Saturday, December 8, 2012
When You're Expecting the Unthinkable
Having a special needs child can be a lonely experience. For all the talk we get about "preparing for the birth of the baby", nothing ever really can prepare you for having a baby that doesn't quite fit the mold. There really just isn't a lot of talk about actually birthing a special needs baby.
Often doctors and parents equate "special needs" with "automatic c-section", but the reality is that vaginal births and sometimes even an out-of-hospital birth can be great options depending on each mother and baby's particular situation. So why look at your options?
Recovery- It's often easier to recover from a vaginal birth than a c-section. If your baby is going to need surgery or spend time in a specialized NICU, being able to get up and get around easily is a huge benefit. Many small hospital have NICU's for babies who need extra care, but aren't critical or don't require surgery and these often have accommodations for parents making recovery a bit easier even if you do have a c-section. But if your baby is going to be at a large children's hospital- especially one that is several hours away from you- you will most likely have to figure out your own living situation. We only slept about five hours a night and had to commute to see our son and for a while I was solely pumping for him. I was really glad that I wasn't recovering from major surgery along with everything else. And we considered ourselves lucky because we lived within 30-45 minute drive from the hospital. A lot of other parents there were from out-of-state! A vaginal birth also means that you have less risk for complications. A girl I lived next door growing up also had a baby with myelomeningocele. She had a c-section which was complicated by uterine infection. Ouch. Something else I'm glad I didn't have to deal with during the whole thing. Now that I have a toddler to take care of too, if I were to do it all over again, I personally would be even more adamant about avoiding a c-section if it all possible.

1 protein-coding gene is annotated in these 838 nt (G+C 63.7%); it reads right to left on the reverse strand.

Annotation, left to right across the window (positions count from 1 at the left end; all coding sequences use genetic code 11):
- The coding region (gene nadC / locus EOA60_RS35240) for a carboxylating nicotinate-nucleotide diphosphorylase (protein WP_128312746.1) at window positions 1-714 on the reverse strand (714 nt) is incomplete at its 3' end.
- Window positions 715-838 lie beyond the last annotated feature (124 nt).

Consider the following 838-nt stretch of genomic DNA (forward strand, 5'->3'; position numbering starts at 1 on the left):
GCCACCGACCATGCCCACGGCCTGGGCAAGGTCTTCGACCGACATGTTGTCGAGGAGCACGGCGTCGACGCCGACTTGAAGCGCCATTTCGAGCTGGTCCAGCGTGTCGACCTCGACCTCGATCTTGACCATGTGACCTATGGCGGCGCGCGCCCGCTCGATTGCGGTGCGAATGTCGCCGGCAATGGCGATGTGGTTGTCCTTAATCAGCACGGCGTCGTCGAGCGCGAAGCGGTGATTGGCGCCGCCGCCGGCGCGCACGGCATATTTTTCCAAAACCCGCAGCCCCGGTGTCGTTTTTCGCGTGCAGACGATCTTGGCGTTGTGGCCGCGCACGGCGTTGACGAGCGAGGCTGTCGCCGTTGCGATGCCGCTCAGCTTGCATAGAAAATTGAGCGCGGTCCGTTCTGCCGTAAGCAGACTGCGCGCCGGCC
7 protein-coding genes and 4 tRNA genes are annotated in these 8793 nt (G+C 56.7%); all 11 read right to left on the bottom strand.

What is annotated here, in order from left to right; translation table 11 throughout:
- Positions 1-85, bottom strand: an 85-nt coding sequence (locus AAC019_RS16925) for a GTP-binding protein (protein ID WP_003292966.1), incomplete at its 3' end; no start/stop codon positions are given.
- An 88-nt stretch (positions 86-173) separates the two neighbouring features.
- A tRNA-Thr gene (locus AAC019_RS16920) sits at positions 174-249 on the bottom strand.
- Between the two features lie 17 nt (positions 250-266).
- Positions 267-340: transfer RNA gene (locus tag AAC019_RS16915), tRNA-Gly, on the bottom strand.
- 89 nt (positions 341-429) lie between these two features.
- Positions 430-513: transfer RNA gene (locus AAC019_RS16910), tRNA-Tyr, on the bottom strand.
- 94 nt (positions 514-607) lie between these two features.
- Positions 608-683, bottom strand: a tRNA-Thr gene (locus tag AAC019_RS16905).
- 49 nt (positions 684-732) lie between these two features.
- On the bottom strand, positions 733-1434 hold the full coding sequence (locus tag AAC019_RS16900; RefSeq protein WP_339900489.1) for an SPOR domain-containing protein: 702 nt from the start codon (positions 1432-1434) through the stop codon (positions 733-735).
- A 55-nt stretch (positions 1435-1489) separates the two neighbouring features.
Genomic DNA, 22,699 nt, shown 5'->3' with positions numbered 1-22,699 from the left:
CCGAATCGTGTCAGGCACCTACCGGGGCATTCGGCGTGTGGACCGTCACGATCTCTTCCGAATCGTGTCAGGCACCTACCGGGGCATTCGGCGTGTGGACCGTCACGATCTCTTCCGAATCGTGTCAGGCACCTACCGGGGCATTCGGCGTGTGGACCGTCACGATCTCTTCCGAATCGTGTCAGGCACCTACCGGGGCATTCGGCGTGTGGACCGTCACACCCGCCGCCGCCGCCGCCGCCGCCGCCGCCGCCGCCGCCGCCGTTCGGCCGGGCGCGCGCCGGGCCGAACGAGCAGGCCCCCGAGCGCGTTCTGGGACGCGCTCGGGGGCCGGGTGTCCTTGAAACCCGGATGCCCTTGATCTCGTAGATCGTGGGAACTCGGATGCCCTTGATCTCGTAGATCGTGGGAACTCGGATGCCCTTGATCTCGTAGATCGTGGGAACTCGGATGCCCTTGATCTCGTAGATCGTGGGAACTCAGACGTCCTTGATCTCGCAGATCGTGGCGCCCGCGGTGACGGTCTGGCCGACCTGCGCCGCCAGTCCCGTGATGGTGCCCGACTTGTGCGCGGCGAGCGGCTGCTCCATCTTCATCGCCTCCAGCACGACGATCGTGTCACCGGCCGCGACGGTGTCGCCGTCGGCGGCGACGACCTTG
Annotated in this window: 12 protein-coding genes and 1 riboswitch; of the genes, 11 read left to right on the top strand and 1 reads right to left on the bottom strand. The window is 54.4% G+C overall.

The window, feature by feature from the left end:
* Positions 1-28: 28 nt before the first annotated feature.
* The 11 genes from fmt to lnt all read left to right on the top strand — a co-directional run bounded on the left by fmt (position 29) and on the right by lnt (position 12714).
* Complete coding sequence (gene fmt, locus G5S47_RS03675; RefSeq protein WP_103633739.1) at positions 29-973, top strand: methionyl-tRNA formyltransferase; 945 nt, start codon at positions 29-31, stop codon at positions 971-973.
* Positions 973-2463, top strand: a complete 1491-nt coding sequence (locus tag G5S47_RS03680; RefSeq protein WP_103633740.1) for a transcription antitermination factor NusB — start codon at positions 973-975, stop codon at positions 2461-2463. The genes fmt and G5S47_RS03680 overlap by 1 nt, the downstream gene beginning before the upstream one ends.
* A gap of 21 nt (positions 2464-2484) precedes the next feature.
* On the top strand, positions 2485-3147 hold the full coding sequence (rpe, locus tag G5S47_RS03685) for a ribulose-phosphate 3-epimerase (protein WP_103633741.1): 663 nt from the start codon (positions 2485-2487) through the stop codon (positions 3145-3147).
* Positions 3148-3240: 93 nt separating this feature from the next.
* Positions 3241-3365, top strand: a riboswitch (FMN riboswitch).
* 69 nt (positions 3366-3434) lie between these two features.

Bonding- One of the most devastating things that can happen to expecting parents is to find out that the baby isn't going to live long. With certain birth defects, the baby may not live more than a few hours. For moms who are able to go natural, this might be a consideration so that they can experience that precious time without feeling "foggy".
Privacy- While babies who need surgery and have a good prognosis may be better off at a hospital, for babies who have a birth defect that is incompatible with life, a home birth may be an option provided (as is the case with any birth) that the midwife is qualified that the pregnancy is otherwise uncomplicated. Though it is rare because home birth is so uncommon in America, there are cases of couples who have birthed a baby with a fatal congenital abnormality at home. I did meet a midwife once who had attended a couple who found out on the 20 week ultrasound that their baby didn't have any kidneys and would only live for a few hours. Since nothing could be done- even in a hospital setting- they decided to go forward with their plan to have a home birth and the midwife was fine with that. They were able to hold their baby girl right after birth and all through the couple of hours she lived. She died peacefully in her parents' arms without any interruptions- just as the parents wished. I have heard of cases of babies with severe Edward's syndrome (involving defects that were incompatible with life) who were born and peacefully died at home. This is obviously a very personal decision, but for some families this has been their choice of handling an extremely difficult situation.
Stress reduction- I'm a big believer that moms need to give birth wherever they feel comfortable. Obviously, if your baby is going to be in the NICU or need surgery, this may not be an option. But again, if the baby has a fatal congenital abnormality, the setting may not make much difference in the actual outcome, but can be a big factor in the experience for a grieving family. I think that especially in a situation like this, parents need to decide what setting will help them feel safest- whatever that is. One option that more and more parents are turning to lately is the pre-natal hospice. Sometimes these are actual facilities where parents who are expecting a baby that won't live long can go to receive care and give birth in a supportive environment. Sometimes it's a network of resources to help parents of special babies to cope and support them in making the most of their baby's short life. I think it's wonderful that we live in a day when these sorts of options are available.
One of the biggest recommendations I can give after having given birth to a special needs child is that parents really do their own research. Sometimes, the recommendation for a c-section is made on out-dated ideas that aren't supported by current research. In the case of myelomeningocele, for example, doctors used to think that a vaginal birth would harm the lesion on the baby's back and destroy their chances of having any leg mobility. But even with a c-section the lesion can still be damaged and research shows no advantage in walking ability for babies who were born via c-section. More doctors are starting to leave the decision to the mother, but many health care professionals have been very slow to accept this. While the input of doctors and nurses can be helpful, at the end of the day, we as parents are the ones who have to live with the consequences of the decisions. Whatever your circumstances are, you are your own best advocate for your family, and the more you know, the better you can take care of yourself and your child!